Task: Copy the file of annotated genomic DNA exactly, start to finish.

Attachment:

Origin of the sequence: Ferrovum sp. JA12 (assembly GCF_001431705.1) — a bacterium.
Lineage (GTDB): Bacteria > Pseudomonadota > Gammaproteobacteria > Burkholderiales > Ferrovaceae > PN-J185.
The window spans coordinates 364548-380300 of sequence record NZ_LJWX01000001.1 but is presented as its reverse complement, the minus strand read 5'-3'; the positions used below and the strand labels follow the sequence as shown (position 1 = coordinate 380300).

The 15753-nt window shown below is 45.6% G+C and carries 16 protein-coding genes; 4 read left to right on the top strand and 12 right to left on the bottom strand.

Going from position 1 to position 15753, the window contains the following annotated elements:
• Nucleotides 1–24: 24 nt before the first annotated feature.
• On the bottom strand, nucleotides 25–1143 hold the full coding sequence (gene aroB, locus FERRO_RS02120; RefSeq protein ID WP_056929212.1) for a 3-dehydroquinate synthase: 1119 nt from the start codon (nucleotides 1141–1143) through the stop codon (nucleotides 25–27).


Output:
Origin of the sequence: Ferrovum sp. JA12 (assembly GCF_001431705.1) — a bacterium.
Lineage (GTDB): Bacteria > Pseudomonadota > Gammaproteobacteria > Burkholderiales > Ferrovaceae > PN-J185.
The window spans coordinates 364548-380300 of sequence record NZ_LJWX01000001.1 but is presented as its reverse complement, the minus strand read 5'-3'; the positions used below and the strand labels follow the sequence as shown (position 1 = coordinate 380300).

The 15753-nt window shown below is 45.6% G+C and carries 16 protein-coding genes; 4 read left to right on the top strand and 12 right to left on the bottom strand.

Going from position 1 to position 15753, the window contains the following annotated elements:
• Nucleotides 1–24: 24 nt before the first annotated feature.
• On the bottom strand, nucleotides 25–1143 hold the full coding sequence (gene aroB, locus FERRO_RS02120; RefSeq protein ID WP_056929212.1) for a 3-dehydroquinate synthase: 1119 nt from the start codon (nucleotides 1141–1143) through the stop codon (nucleotides 25–27).